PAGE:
The student led, student read news organization at Georgia Southern University

The George-Anne Media Group

The student led, student read news organization at Georgia Southern University

The George-Anne Media Group

The student led, student read news organization at Georgia Southern University

The George-Anne Media Group

Years in the Making


By Rebecca Munday, Editor

The artists who created work for the “Process to Perception” exhibit in the Fine Arts Gallery through Oct. 30 all had long processes to create the works on display. 

One artist, Tom Curran took fifty years to create his collection of cloud paintings. He used to love to draw and then after retirement he discovered he still loved to draw so he took a semester of classes to see if he remembered anything and if he could use what he knew. 

The cloud paintings displayed in the gallery started with some photos he took for his beginning  photography class. 

Tom Curran’s Intercoastal

“There is in each of my paintings an element of the abstract…They almost encourage you to take license with form and color,” Curran said.

Two other artists, Emma Lewis and Marlee Engel, art education majors with a focus in ceramics, used their family history as inspiration for their collections, which they both say they want to expand upon in the future. 

“Without my mother’s large bag of keepsakes, this series would have never been possible,” Lewis said. She was inspired to create this series while going through old paper bags of letters and photos in her parents’ basement.

Her works are collages with parts of the collage missing or pixelated to give a feeling of eeriness. “The classmates in the photo are pixelated to give little information about the classmates’ faces,” she explained. 

Emma Lewis’s No Longer

Lewis used this technique or similar techniques in all her works because she wanted to “demonstrate the power of memory and our ability to forget those who were once very close to us.”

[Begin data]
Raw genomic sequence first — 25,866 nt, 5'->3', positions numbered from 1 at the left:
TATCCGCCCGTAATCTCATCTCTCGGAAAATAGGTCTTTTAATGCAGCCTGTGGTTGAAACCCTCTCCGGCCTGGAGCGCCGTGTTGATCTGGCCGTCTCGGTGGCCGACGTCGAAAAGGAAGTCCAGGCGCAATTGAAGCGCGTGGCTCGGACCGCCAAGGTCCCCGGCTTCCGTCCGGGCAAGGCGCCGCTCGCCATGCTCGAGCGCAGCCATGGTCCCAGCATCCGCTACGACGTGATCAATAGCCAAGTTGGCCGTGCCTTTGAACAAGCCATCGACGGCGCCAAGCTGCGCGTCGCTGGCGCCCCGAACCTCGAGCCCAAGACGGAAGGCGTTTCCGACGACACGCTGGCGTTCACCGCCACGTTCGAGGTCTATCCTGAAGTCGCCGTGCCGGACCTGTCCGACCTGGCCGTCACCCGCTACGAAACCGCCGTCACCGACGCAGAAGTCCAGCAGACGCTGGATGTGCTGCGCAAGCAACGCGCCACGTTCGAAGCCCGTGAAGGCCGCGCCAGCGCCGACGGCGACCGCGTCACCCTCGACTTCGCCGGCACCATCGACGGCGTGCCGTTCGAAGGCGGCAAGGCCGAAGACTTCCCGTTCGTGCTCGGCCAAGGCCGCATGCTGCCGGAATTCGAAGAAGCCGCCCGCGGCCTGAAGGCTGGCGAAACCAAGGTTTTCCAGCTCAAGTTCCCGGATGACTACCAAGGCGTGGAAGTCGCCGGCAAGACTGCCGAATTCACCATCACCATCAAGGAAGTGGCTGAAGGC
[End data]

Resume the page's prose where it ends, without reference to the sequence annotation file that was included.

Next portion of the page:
Engel used women in three generations of her family as models for her collection entitled “First Impressions.” The collection was named after the idea that inspired it. 

“I recently became fascinated by the idea concept of identity, especially with so few details to inform any opinions. How much can you really tell about a person just by appearances?” Engel said. 

“I have sculpted five ears from the five most influential women in my life, including myself,” Engel said. The other four women she chose as subjects for her sculptures are her grandmother, her mother, her sister and her friend. 

Marlee Engel’s First Impressions

Each ear is painted in the person’s favorite color and all the ears except for her grandmother’s, feature hand-made ear jewelry that represents their respective personalities. 

Viewers may notice the ears sit at an angle on the wall, just like they would on a head because Engel added a C-shaped wall on the back of each ear. 

Tara Delbridge focused on her journey to love herself and see her body as beautiful even though typical society may not agree with her. 

“I wanted to take my body, something I have hated for years, something I have struggled to see as beautiful, and make it beautiful,” Delbridge said. 

Delbridge created a series of five digitally-rendered self-portraits named after the phases of the moon. In the series, she presented herself at integral stages of her journey from when she hid herself whenever possible to when she “cut away the curtain.”  

“I purposely chose to take attention away from the figure in the first image, ‘New Moon’, while drawing attention to the figure in the last image, ‘Full Moon’.” 

Tara Delbridge’s New Moon and Full Moon

The final artist, Daylon Gardner, has not only been thinking about the idea that inspired his artwork since childhood, but also about being remembered long after he is gone. These two ideas reflect upon his motivation to create the artwork. 

“Throughout my adolescent years, art was the biggest form of expression, which is why I decided to study art in college,” Gardner said. 

“Since I was a child I’ve always had issues with the idea of death and mortality,” Garder said. He didn’t understand the pointlessness of working one’s entire life for it all to end up in nothingness. It was this idea that also inspired his collection. 

Most of the paintings in the collection are broken into panels because they are supposed to be segmented. 

“One of these paintings, ‘MGM Trademark’, represents the animalistic and violent side of life that I think society tries to hide in us,” Gardner explained. 

“X-ray Bridge” is the last painting Gardner painted in the series. 

Daylon Gardener’s X-ray Bridge

“The whole concept of this is the connection between life and death, which is why this is the only painting where the images transcend the panels. 

The next senior art exhibition, “Meraki” is going on right now through the end of the semester so stop by and see the works in the gallery of the Fine Arts building and support Armstrong’s art department seniors.

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